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Asking the Clergy: How does Advent prepare Christians for Christmas?

From left, the Rev. Wendy C. Modeste of

From left, the Rev. Wendy C. Modeste of United Methodist Church of Bay Shore, the Rev. Kevin O'Hara of Lutheran Church of Our Savior, and the Rev. Douglas R. Arcoleo of Our Holy Redeemer Roman Catholic Church. Credit: Composite photo: Jennifer Mercurio / Lasting Impressions Photography; Kevin O'Hara; Our Holy Redeemer R.C. Church

Beginning Nov. 29, many Long Island Christians will be celebrating Advent, the period that encompasses the four Sundays leading up to Christmas. This week’s clergy discuss the meaning of a season marked with such devotions as prayer and the lighting candles on an evergreen wreath.

The Rev. Douglas R. Arcoleo

Pastor, Our Holy Redeemer Roman Catholic Church, Freeport

In recent years, people (Christians among them) in the public square have widened the disconnect between the way Advent prepares Christians for the religious observance of Christmas and the way the weeks of December prepare everyone for other observances of Christmas.

The so-called holiday spirit tries to erase Christmas’ true meaning from hearts and minds, and the true purpose of the weeks leading to the celebration of Christ’s birth. Advent reacquaints Christians with all that has been erased. The holiday spirit may lead others to journey out in search of a bargain, but the Holy Spirit leads Christians to lockdown and journey in with help from the family Bible, in search of a treasure.

Both the holiday spirit and the Holy Spirit lead people on a journey through Advent. The holiday spirit, however, overwhelms, while the Holy Spirit overshadows and, with help from Scripture (a wife and husband, angels and a star, wise men and treasures), leads travelers to (re)discover the purpose and goal of life. Then, the Christian (in Linus-like fashion) can take advantage of the clean blackboard left behind by the holiday spirit, and guided by the Holy Spirit, tell the Charlie Browns of the world what Christmas is all about.

The Rev. Kevin O’Hara

Pastor, Lutheran Church of Our Savior, Patchogue

Advent should always be an "advent"-ure for our faith. In fact, both Advent and adventure have a similar root meaning: "to arrive." Advent points to Christ’s second coming — not particularly a Christmas that happened more than 2000 years ago, but rather Christ’s promise to come back to Earth to set everything right. This spins our understanding of how we celebrate Christmas, not as a past event but as a present (what is) and future (what will be) reality.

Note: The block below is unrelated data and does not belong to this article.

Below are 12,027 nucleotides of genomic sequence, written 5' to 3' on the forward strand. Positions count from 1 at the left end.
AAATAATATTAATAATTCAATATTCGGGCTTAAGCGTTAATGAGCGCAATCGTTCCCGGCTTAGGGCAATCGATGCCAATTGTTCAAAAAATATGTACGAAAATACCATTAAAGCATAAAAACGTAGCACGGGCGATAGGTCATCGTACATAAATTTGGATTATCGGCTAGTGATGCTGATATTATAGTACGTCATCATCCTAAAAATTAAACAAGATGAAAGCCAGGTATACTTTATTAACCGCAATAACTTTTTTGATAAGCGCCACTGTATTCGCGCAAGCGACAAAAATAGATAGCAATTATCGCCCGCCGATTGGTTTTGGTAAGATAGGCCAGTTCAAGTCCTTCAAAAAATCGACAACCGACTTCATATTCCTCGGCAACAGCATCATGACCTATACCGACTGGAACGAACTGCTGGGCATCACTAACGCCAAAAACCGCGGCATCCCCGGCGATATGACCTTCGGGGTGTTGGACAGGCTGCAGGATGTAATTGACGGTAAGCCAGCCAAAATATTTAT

Our time of roughly four weeks reminds us that we need to consciously and continually put our lives in order, to stay ready for the promise to be fulfilled at any moment and to endure in our Christian calling. This is the adventure part; we are pilgrims on a journey always sticking closely to the marked path, much like the wise ones who traveled so far to see the Christ child. We’ve been in nine months of Advent as a world, waiting for this pandemic to come to an end. This year, Advent will be felt more palpably than in years past because of what we are experiencing. However you arrive to Christmas, may God’s blessings come upon you in your own adventure.

The Rev. Wendy C. Modeste

Pastor, United Methodist Church of Bay Shore

In a time of uncertainty, fear, and anxiety, Advent symbolizes hope, peace, joy and love. It marks the beginning of the church year, a time of anticipation and preparation for celebrating the arrival of Jesus Christ into the world and into our lives. The light of the world is near.

For United Methodists, Advent is a celebration of God's unconditional love for all of humanity. "For this is the way God loved the world: God gave Christ, his one and only Son so that everyone who believes in him will not perish but have eternal life." (John 3:16)

Advent prepares Christians to honor God as we love and care for all persons, recognizing their worth and dignity. In a world that seems turned upside down, we are prompted to observe what Jesus said are the two greatest commandments: to love God and to love thy neighbor. (Matthew 22:37-39)

The celebration of Christmas is the celebration of humanity. When we recognize that each person is of equal value regardless of their differences, we honor God, and we celebrate Christ's birth.

DO YOU HAVE QUESTIONS you’d like Newsday to ask the clergy? Email them to LILife@newsday.com. Find more LI Life stories at newsday.com/LILife.

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